We had taken off early from work on Friday, and as we jumped in the car for the three hour drive from Austin to Garner State Park, I could practically smell the sausages that would soon be cooking over our blazing campfire. Garner had long been on our list and I was so excited it was finally happening. We had a weekend of camping, hiking, swimming, and relaxing with friends ahead of us; I was really looking forward to getting away after a hectic week at work.
As we pulled into the entrance and found our way to the park headquarters, there seemed to be some sort of event going on. I knew the park offered nightly dances on their pavilion during parts of the year and I assumed this crowd was part of it. But no bother, because we would soon be at our campsite and away from the crowd.
We parked the car and after squeezing through the crowd and dodging hordes of running children, we made it to the door. The scene that greeted us was so far from what I was expecting that it took me a minute or two to digest. I could see four park employees through a glass window, barricaded behind a locked door. A large number 80 flashed in red above the door. The door buzzed and the lucky holder of number 80 was allowed through to speak to the rangers.
After looking around, I saw the red number dispenser by the door. I pulled number 51. Ok, I thought, about 30 people ahead of us. Not great, but that shouldn't take longer than 30 minutes right? My heart sank as the red number 80 turned to 81. It was going up, not down. There were 70 people ahead of us.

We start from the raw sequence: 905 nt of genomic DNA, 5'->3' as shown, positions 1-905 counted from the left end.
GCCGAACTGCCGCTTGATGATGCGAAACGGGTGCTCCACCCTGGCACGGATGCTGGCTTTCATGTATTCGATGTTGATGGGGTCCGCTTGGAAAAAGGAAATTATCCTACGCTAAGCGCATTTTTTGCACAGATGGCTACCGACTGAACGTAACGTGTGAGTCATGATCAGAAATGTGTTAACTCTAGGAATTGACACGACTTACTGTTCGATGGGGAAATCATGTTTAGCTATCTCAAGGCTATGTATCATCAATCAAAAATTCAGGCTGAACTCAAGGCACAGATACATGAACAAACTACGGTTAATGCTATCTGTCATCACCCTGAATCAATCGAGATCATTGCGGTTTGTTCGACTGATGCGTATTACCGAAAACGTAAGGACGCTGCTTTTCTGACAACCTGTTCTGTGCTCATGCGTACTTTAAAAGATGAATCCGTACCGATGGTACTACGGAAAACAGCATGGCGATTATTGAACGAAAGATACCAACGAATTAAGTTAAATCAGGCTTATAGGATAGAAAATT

Number 51 was called two and a half hours later. We had arrived at the park around 7:30pm and did not get to our campsite until about 10:30pm. It wasn't exactly the relaxing night I had expected when we had set off from Austin earlier that day.
Garner State Park has over 400 spots available for camping; this is a huge amount compared to other parks I've been to and speaks to why they have a ridiculous wait time to check in. It also explains why the park feels like a miniature city in some places. There is a huge pavilion where dances are held nightly in the Summer, a burger restaurant, a candy store, and putt putt golf.
Garner State Park at a glance
- 11 miles of hiking trails
- Onsite putt-putt golf, candy store, and burger restaurant
- 347 campsites, 37 screened shelters, 17 cabins, and one group campsite.
- The park hosts nightly dances over the Summer and has been doing so since the 1940s.
- 3 miles of the Frio River winds through the park. You can rent paddle boats, kayaks, and inner tubes to enjoy the water.
- Expect to wait a while (2.5 hours in our case) if you arrive on a Friday afternoon during busy season. I recommend arriving on an off day (e.g. Thursday instead of Friday) and/or getting to the check-in office as soon as check-in begins (2pm).
- There are five different camping areas. The Oakmont and Pecan Grove camping areas seemed to be the busiest and most packed in but are also the closest to the concessions, boat rentals, and more popular hiking trails (e.g. Old Baldy).